But there have been changes now; a lot of people are non-Muslims who have to be respected. Some people do not believe in God. Hypnotically, they have to show that they are Muslim regardless of their practice. Social (practice) and law are different.

What does government do with regard to religions (other than Islam)? Yeah, normally 100% Moroccan, except Jews, are Muslim. There is no special treatment for the other. Although there are some Churches but Moroccan cannot go to the Church.

Religious life in Morocco is less harmonious because people have no choice. Other religions like Jews have to do the same thing. The big issue is that all Moroccans must be Muslim. That is like an obligation. It is different (to the situation) in Indonesia. As far I know people of different religions have harmony in everyday life.

 

CRCS: How about women’s life in Morocco? As a country with Islam as an official religion, how women especially Muslim women live there? Do they have to appear Islamic (in certain way) such as wearing hijab? 

 

Rim : The condition of women in Morocco is really different from one social class to another. Morocco is a country with a huge gap between the rich and the poor. The upper classes are usually westernized since they have money to travel to Europe, they have “Europeanized” life style such as watching French or Spanish TV, clothes, and so forth; they go to international schools. The values in these families, even if they are still influenced by tradition and religion, are more open. Very few girls (of higher social class) wear hijab but older women usually wear hijab because it is considered as a sign of respect, especially when you are 40s. So, women in this social class usually work and have good jobs because they have good education. They wear suits as modern women. However because they have work at home too, they have a double burdens of working outside and inside the house. But usually they are able to have a housekeeper or a nanny and don’t have to work really hard at home.

 

But majority of Moroccan people still poor and illiterate. In the city, they usually work (as labours) in factories, tailors, restaurants, and so forth. They live in neighbourhoods where family and community are still important. They are usually very religious. This situation puts a lot of pressure on women to wear the hijab, wear descent clothes. It is not allowed to wear shorts or skirts. Their brother would hit them for example if he sees them with a boy. In contrast, for women of upper classes it is completely accepted to have a boyfriend. Unlike those on the upper class, men (of lower class) usually have power on women. The relationship between men and women is unequal. (In contrast) many upper class women smoke and discussion with men.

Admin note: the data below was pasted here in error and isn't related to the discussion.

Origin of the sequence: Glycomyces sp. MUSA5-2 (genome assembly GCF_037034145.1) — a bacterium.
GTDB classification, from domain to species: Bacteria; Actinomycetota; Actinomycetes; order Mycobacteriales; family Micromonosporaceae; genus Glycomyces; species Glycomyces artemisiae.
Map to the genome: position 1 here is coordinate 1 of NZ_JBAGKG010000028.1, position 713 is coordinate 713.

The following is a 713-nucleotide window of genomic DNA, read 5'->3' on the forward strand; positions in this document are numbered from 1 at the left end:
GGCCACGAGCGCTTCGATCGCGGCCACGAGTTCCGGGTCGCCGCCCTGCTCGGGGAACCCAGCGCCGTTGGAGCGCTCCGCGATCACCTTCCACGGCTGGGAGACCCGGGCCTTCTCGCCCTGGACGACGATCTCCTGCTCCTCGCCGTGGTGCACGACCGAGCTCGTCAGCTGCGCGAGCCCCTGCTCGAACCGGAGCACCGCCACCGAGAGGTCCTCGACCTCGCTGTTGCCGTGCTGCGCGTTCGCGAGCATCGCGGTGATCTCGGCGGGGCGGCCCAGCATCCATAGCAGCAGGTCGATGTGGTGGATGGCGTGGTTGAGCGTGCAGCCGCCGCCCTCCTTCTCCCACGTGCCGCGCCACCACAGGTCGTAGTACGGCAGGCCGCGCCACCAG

This differences exists also between the city and the countryside. In rural areas, women are completely traditional and conservative. Women are submitted to men, girls get married really really young and religion is more than important. Mixity doesn’t exist there and genders are always separated for each occasion. Women are the hard workers on the fields and have to work really hard in the house too. They are in majority illiterate and really really poor. But campaigns for education in the countryside are now held by the government. So these are vague ideas about the situation of women in Morocco. 

 

CRCS: For the last question, how do you see women lives here in Indonesia compared to those in Morocco?

 

Rim : I think that the situation is quite the same between the two countries. But one of the differences that I have observed is that here religion and elitism can be mixed and can go together. Rich people are also pious. In Morocco, in many cases, but not all, there are a lot of exceptions when people get rich and have good education, they tend to separate (life) from religion. Rare rich women wear hijab. Religion is not a sign of modernity but it is seen as conservative and traditional. 

 

CRCS : Ok, Rim, thanks for your kindness to share with us.